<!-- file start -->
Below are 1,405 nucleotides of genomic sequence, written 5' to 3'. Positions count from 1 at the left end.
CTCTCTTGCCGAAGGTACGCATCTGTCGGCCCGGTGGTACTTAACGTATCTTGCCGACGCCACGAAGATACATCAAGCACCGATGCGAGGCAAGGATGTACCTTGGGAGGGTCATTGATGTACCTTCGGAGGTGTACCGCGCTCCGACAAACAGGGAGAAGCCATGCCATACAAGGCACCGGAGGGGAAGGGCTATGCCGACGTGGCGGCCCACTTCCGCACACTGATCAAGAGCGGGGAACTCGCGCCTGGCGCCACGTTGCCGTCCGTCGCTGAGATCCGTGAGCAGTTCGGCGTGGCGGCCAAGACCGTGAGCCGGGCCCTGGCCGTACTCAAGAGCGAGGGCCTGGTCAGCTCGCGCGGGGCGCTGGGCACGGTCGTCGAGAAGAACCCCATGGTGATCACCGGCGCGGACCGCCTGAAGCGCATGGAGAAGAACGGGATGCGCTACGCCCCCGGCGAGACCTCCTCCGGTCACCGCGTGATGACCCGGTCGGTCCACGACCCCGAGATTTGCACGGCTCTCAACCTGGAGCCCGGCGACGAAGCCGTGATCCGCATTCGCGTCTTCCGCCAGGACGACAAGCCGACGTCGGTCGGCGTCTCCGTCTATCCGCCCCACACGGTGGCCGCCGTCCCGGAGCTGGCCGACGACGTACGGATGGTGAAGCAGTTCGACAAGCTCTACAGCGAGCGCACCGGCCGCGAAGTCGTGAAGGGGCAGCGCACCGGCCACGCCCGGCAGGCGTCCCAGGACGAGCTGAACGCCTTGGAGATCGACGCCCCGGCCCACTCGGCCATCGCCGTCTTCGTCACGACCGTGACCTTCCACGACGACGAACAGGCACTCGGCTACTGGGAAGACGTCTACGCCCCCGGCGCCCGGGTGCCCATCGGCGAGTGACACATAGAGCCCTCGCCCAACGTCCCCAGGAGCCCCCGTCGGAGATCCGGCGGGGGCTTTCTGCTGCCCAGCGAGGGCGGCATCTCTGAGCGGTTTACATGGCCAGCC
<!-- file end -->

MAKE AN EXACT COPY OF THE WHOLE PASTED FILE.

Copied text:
Below are 1,405 nucleotides of genomic sequence, written 5' to 3'. Positions count from 1 at the left end.
CTCTCTTGCCGAAGGTACGCATCTGTCGGCCCGGTGGTACTTAACGTATCTTGCCGACGCCACGAAGATACATCAAGCACCGATGCGAGGCAAGGATGTACCTTGGGAGGGTCATTGATGTACCTTCGGAGGTGTACCGCGCTCCGACAAACAGGGAGAAGCCATGCCATACAAGGCACCGGAGGGGAAGGGCTATGCCGACGTGGCGGCCCACTTCCGCACACTGATCAAGAGCGGGGAACTCGCGCCTGGCGCCACGTTGCCGTCCGTCGCTGAGATCCGTGAGCAGTTCGGCGTGGCGGCCAAGACCGTGAGCCGGGCCCTGGCCGTACTCAAGAGCGAGGGCCTGGTCAGCTCGCGCGGGGCGCTGGGCACGGTCGTCGAGAAGAACCCCATGGTGATCACCGGCGCGGACCGCCTGAAGCGCATGGAGAAGAACGGGATGCGCTACGCCCCCGGCGAGACCTCCTCCGGTCACCGCGTGATGACCCGGTCGGTCCACGACCCCGAGATTTGCACGGCTCTCAACCTGGAGCCCGGCGACGAAGCCGTGATCCGCATTCGCGTCTTCCGCCAGGACGACAAGCCGACGTCGGTCGGCGTCTCCGTCTATCCGCCCCACACGGTGGCCGCCGTCCCGGAGCTGGCCGACGACGTACGGATGGTGAAGCAGTTCGACAAGCTCTACAGCGAGCGCACCGGCCGCGAAGTCGTGAAGGGGCAGCGCACCGGCCACGCCCGGCAGGCGTCCCAGGACGAGCTGAACGCCTTGGAGATCGACGCCCCGGCCCACTCGGCCATCGCCGTCTTCGTCACGACCGTGACCTTCCACGACGACGAACAGGCACTCGGCTACTGGGAAGACGTCTACGCCCCCGGCGCCCGGGTGCCCATCGGCGAGTGACACATAGAGCCCTCGCCCAACGTCCCCAGGAGCCCCCGTCGGAGATCCGGCGGGGGCTTTCTGCTGCCCAGCGAGGGCGGCATCTCTGAGCGGTTTACATGGCCAGCC